The reported decline in GDP in the second quarter of 2011 was an unwelcome development, but I don’t see how it can be interpreted as a sign that the Canadian economy is about to fall into recession.
A closer look at the numbers suggests that the most recent report is far more typical of an expansion than of a recession.
I have made the point before that net exports are generally counter-cyclical: they are a drag on growth during expansions, and they make a positive contribution during recessions. (This pattern is largely due to pro-cyclical swings in the exchange rate.) In a typical quarter during a recession, you’d expect to see a fall in consumer spending, a much sharper fall in investment spending, and an increase in net exports. Conversely, you’d expect to see an increase in consumer spending, strong growth in investment, and falling net exports in an expansion.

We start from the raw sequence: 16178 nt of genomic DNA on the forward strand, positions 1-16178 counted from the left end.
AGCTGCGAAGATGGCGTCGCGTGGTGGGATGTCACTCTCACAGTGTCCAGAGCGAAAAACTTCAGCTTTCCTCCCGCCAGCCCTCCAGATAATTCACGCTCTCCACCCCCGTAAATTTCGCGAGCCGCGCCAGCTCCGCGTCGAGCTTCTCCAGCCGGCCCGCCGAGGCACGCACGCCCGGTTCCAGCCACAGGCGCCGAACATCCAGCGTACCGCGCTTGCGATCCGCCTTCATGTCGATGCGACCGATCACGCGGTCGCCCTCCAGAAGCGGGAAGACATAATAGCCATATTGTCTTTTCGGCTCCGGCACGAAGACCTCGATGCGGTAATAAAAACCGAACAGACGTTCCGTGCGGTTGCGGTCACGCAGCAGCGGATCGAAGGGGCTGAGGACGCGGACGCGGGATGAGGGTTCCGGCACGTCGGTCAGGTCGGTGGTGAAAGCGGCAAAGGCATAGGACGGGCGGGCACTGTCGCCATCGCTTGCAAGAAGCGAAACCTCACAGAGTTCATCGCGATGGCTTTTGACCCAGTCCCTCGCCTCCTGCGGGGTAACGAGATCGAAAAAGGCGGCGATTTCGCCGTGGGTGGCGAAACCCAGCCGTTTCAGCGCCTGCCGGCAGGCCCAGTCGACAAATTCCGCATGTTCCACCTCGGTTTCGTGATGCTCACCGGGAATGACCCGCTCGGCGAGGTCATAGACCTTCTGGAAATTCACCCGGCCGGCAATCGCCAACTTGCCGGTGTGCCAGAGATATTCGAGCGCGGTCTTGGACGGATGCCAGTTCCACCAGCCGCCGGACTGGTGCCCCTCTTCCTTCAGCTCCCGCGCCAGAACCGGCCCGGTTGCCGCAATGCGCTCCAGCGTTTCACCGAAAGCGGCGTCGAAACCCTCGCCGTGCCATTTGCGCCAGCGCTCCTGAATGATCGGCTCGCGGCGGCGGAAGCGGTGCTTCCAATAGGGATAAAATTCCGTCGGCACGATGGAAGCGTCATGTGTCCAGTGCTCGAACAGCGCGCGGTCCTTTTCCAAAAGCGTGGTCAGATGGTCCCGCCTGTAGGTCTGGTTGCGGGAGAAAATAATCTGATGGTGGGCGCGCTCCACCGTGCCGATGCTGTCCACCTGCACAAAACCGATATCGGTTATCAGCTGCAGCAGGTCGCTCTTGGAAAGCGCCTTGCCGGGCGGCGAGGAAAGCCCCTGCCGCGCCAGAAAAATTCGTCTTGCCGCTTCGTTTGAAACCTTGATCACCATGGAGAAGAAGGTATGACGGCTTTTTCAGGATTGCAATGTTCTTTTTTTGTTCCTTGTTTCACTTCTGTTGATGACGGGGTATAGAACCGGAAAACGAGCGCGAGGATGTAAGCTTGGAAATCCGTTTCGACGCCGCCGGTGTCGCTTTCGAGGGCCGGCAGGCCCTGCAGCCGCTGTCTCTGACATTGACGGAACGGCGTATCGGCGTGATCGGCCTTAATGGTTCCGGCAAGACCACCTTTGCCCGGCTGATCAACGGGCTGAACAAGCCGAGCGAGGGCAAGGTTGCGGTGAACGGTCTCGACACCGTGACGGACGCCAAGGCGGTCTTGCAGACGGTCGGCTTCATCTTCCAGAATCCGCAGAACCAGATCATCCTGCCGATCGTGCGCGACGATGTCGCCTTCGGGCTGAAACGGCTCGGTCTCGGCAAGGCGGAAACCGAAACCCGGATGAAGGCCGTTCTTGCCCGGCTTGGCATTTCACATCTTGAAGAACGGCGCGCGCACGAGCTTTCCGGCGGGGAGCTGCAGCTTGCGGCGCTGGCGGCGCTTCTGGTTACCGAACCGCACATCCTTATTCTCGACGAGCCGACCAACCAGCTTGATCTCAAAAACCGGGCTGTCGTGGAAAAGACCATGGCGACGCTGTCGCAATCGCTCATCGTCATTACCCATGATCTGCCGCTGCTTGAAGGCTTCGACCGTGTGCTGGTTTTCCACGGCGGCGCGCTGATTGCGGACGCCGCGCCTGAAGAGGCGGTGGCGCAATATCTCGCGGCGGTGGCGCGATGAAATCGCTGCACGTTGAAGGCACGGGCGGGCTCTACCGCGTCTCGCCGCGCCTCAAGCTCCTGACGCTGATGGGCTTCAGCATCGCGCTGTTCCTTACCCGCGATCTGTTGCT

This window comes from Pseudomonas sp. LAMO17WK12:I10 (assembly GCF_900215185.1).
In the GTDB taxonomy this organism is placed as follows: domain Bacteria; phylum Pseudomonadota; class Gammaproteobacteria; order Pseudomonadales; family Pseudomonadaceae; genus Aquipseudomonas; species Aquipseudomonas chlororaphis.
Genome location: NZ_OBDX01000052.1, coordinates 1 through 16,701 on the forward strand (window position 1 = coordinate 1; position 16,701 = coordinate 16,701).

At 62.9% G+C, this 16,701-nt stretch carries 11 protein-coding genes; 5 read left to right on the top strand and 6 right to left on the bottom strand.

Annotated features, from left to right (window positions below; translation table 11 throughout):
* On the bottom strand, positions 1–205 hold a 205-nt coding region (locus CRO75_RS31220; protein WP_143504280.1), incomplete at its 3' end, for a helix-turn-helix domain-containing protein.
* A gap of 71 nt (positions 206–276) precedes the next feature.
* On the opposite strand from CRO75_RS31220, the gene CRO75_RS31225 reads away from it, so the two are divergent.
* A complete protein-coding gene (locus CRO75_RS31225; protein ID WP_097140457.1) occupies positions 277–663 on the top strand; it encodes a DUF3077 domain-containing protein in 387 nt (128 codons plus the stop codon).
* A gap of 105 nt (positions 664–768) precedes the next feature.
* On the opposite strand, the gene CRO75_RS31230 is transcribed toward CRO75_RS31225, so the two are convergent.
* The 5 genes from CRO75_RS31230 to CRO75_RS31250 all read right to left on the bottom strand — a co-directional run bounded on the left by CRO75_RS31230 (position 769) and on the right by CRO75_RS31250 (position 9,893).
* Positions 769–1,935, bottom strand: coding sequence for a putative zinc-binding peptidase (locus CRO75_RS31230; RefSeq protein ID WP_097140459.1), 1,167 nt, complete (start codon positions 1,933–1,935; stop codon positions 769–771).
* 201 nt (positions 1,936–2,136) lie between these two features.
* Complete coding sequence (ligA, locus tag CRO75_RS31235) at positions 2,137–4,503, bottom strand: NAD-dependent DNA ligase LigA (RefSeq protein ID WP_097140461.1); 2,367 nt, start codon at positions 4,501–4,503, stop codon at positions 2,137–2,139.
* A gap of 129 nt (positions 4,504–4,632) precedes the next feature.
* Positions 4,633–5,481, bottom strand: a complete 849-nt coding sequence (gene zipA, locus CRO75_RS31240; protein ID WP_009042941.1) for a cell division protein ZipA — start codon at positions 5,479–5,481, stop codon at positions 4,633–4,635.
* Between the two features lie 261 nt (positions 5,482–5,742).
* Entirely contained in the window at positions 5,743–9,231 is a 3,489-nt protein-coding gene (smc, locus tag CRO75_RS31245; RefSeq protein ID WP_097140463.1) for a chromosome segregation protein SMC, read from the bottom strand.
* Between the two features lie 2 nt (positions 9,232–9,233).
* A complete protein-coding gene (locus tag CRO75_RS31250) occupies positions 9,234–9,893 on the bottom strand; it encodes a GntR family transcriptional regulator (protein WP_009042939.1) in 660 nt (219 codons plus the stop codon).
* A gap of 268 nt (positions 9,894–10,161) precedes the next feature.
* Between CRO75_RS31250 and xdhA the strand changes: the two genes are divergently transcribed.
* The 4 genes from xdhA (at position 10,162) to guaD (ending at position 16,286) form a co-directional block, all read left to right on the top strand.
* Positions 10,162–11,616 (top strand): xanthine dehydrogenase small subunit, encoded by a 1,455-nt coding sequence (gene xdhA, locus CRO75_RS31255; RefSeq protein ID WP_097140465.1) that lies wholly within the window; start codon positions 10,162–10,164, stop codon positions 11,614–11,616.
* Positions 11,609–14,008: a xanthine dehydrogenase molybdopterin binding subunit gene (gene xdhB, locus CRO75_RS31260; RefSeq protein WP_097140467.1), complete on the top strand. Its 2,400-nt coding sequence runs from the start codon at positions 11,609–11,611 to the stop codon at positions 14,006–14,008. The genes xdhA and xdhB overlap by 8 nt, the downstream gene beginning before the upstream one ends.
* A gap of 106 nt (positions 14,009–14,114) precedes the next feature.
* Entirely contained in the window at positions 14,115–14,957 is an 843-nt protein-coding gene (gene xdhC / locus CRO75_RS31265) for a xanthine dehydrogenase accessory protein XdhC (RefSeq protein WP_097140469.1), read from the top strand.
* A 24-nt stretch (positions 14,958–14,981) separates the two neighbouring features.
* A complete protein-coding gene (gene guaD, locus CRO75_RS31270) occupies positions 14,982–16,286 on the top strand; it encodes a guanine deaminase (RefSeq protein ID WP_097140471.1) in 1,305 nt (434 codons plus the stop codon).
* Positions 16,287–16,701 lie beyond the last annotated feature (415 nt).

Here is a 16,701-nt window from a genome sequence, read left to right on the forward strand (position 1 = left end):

So what did we see in the second quarter of 2011? Increasing consumption expenditures, strong investment growth (expenditures on machinery and equipment have recovered their pre-recession peak) and a very large drop in net exports. In other words, the 2011Q2 numbers match the profile of a typical Canadian expansion much more closely than they do a recession.
And then of course there’s employment. Employment increased in each of the three months of the second quarter of 2011 -- behaviour that is decidedly atypical of a recession.
I don’t want to oversell this point: a decline in GDP is not good news. The Bank of Canada will doubtlessly -- and rightly -- decide to not increase interest rates next week, and any initiative on the part of the federal government to make an early start in its austerity program would clearly be ill-advised.
But the inference to be drawn from the 2011Q2 national accounts release is that the recovery is not proceeding as rapidly as we had hoped. It doesn’t mean that we’ve fallen back into recession.
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